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### Learning Objectives

Students will:

• Work with decimals, fractions, and percentages in the context of baseball statistics
• Develop skills in mathematical reasoning and computations and apply those skills to everyday life

### Common Core State Standards – Mathematics

• CCSS.Math.Content.7.NS.A.3
Solve real-world and mathematical problems involving the four operations with rational numbers.

• CCSS.Math.Content.7.EE.B.3
Solve multi-step real-life and mathematical problems posed with positive and negative rational numbers in any form (whole numbers, fractions, and decimals), using tools strategically. Apply properties of operations to calculate with numbers in any form; convert between forms as appropriate; and assess the reasonableness of answers using mental computation and estimation strategies. For example: If a woman making $25 an hour gets a 10% raise, she will make an additional 1/10 of her salary an hour, or$2.50, for a new salary of \$27.50. If you want to place a towel bar 9 3/4 inches long in the center of a door that is 27 1/2 inches wide, you will need to place the bar about 9 inches from each edge; this estimate can be used as a check on the exact computation.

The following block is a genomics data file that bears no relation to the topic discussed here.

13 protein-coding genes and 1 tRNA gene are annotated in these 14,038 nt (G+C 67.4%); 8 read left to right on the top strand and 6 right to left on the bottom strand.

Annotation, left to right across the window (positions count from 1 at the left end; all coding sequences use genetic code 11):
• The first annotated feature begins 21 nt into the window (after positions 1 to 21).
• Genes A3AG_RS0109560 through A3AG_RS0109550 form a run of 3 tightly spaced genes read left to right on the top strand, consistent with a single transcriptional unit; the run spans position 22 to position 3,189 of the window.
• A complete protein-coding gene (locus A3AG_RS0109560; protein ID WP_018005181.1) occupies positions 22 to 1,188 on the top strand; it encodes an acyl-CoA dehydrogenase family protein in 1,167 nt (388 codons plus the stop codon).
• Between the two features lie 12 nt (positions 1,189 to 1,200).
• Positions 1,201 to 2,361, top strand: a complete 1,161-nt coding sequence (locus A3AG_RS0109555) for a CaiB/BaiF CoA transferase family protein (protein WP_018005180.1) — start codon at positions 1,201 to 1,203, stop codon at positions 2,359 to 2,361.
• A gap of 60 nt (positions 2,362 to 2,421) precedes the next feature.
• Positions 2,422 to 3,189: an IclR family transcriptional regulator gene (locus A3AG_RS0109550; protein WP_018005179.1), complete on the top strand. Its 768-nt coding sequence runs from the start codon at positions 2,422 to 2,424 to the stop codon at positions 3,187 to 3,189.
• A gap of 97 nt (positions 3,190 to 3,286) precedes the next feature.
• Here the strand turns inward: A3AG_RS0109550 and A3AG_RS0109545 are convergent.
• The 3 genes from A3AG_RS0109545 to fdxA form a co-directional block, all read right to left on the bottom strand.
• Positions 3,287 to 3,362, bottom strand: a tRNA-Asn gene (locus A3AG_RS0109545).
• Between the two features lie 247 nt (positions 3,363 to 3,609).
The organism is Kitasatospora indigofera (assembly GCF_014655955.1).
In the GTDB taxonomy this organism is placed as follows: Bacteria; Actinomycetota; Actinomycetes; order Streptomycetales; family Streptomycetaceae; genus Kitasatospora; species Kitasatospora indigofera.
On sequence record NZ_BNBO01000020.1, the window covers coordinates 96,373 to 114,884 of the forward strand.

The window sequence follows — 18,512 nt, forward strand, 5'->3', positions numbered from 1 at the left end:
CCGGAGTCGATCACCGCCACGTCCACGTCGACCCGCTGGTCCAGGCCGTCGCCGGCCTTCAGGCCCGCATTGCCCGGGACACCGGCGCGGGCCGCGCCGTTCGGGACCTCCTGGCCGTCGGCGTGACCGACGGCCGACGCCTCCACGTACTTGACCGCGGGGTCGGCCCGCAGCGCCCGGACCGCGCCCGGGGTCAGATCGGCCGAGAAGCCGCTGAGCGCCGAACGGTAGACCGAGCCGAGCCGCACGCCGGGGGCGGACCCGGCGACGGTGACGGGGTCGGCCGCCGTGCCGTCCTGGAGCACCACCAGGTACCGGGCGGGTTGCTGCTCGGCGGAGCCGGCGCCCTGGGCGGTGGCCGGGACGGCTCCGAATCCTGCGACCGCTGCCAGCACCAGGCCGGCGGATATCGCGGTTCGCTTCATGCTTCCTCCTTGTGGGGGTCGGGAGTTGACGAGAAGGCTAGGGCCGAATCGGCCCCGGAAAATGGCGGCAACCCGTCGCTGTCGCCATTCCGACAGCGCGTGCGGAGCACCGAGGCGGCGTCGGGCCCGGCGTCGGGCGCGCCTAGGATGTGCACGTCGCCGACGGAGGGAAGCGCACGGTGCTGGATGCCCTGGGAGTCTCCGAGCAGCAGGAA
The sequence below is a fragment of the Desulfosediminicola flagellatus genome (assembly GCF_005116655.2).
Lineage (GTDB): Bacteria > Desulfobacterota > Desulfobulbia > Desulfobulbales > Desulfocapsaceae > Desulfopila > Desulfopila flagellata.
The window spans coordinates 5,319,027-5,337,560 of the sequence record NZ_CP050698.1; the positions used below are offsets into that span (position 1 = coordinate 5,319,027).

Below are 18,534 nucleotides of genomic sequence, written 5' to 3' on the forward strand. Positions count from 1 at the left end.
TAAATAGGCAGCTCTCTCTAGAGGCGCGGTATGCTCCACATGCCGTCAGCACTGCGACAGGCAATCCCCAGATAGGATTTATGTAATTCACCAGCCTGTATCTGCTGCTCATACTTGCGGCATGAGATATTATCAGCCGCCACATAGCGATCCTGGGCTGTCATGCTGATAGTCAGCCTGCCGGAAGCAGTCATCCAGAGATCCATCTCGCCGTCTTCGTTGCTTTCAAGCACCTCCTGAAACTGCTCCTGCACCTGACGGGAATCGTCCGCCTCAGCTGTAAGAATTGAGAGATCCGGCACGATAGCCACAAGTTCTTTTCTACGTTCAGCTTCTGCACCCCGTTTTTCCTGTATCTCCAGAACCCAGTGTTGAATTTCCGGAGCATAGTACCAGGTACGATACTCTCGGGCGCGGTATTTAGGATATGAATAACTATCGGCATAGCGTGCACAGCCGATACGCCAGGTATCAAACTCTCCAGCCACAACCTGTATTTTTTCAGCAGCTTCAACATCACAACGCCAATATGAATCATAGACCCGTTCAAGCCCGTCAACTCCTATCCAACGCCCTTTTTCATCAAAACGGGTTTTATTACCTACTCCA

• CCSS.Math.Content.6.NS.A.1
Interpret and compute quotients of fractions, and solve word problems involving division of fractions by fractions, e.g., by using visual fraction models and equations to represent the problem. For example, create a story context for (2/3) ÷ (3/4) and use a visual fraction model to show the quotient; use the relationship between multiplication and division to explain that (2/3) ÷ (3/4) = 8/9 because 3/4 of 8/9 is 2/3. (In general, (a/b) ÷ (c/d) = ad/bc.) How much chocolate will each person get if 3 people share 1/2 lb of chocolate equally? How many 3/4-cup servings are in 2/3 of a cup of yogurt? How wide is a rectangular strip of land with length 3/4 mi and area 1/2 square mi?